In the last episode of the ContinuousX Podcast, hosts Mike Fitzurka and Rick Stewart of TD SYNNEX Public Sector were joined by Cliff Berg, one of the coauthors of Agile 2: The Next Iteration of Agile, for a discussion about Agile software development, and why a new approach to Agile was needed.
In the second part of their discussion, the hosts shift gears to discuss the relationship between Agile and DevSecOps. During their discussion, Cliff shares his view of DevOps as a risk management strategy that enables developers to create applications and software quickly while reducing or eliminating the risk of things not working or being vectors for cyberattacks. He also explains how DevOps can transform and streamline government processes and operations.
Click the “PLAY” button below to watch their conversation, or scroll down the page to read the transcript.
Transcript: ContinuousX Podcast (Season 2, Episode 10) on Agile 2: The Next Iteration of Agile
Rick Stewart: Welcome back to another episode of our ContinuousX podcast where we try to “Solve for X in the SDLC Equation.” And we’re back with coauthor of Agile 2: The Next Iteration of Agile, Cliff Berg.
Michael Fitzurka: Hey Cliff, I would like to ask about the public sector in more specific detail, where we find that those agencies are usually more risk averse, and they value stability over agility. And that’s why we see a resonance more with DevSecOps approaches than Agile Management.
Agile management is really difficult. It doesn’t quite mesh with the way the government procures and does business. But DevOps, that shares guiding principles with Agile. And also, I’ve always seen that when they’re talking about DevOps, there’s an assumption that, oh yeah, you’re doing something Agile. You’re short iterations, you’re doing something there, right? But let’s talk about your pipelines and your continuous integration.
So, when you looked at Agile 2, what is Agile 2’s relationship to DevOps? And can Agile 2 maybe help transform government operations more proficiently?
Cliff Berg: Yeah, well, there are several… Thanks, Michael… There are a couple of questions embedded in that. It’s a multifaceted issue. First, I’d like to point out there really is no definitive definition of DevOps.
Jean Kim has been a really good spokesman for DevOps. He wrote the first book, actually an article, “The Three Ways,” that distilled the essence of DevOps in his opinion. And it strongly resonated. It stood the test of time. I think he really did kind of nail it.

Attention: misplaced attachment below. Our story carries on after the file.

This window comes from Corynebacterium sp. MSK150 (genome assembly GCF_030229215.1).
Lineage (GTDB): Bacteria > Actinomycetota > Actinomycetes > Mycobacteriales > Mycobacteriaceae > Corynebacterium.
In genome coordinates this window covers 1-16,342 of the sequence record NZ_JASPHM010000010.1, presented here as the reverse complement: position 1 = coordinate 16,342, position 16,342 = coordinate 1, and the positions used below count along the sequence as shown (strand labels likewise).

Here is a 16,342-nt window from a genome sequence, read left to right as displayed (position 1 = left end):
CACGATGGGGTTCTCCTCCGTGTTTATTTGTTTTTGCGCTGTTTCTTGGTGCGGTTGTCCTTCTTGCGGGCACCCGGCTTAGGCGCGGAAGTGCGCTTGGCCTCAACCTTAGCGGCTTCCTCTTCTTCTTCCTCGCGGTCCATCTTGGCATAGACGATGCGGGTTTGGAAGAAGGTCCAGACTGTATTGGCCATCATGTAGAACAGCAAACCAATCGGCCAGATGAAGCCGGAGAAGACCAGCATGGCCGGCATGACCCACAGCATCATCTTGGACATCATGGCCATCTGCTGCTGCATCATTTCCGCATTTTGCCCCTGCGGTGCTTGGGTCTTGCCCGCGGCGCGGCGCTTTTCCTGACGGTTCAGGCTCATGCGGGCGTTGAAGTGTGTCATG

But DevOps really emerged as just a collection of techniques during the 2000s, that the companies that were trying to do things on internet scale, and they were leveraging commodity virtualization, and cloud services which were enabled by commodity virtualization, in order to do things, we couldn’t do before, like dynamically provision test resources. So that made things possible that didn’t used to be possible. DevOps is as an answer for how do we deploy changes constantly, like all day long, at huge scale, hundreds of millions of users and be confident that it works. That’s key, be confident that it works.
So, DevOps is fundamentally, fundamentally a risk management strategy. It’s fundamentally a risk management strategy, and it’s not often viewed that way. It’s viewed in terms of speed, but really, it’s about going fast and making sure things work.
But the missing piece that usually gets forgotten about, except in very experienced teams… Actually, Google hasn’t forgotten about this. I’ll tell you in a minute… but in order for that to work, you have to manage the test coverage of everything. Because, if you have… like in the government sector… If you have an ongoing ATO, authority to operate, where you have permission you can constantly release new versions of something. You have, for that to be really feasible, you have to have high confidence that your tests cover all the risks… your tests cover all the risks. So, how do you know? How do you know?! So, if you look at, well, is their metric for that? No, there’s not. Because if you look at a common metric that DevOps teams often use is code coverage, but code coverage is a very low-level proxy for test coverage, and it doesn’t have any bearing on system-level behavior. You really need to manage your test coverage at all levels of the system, including, and especially, the integration level.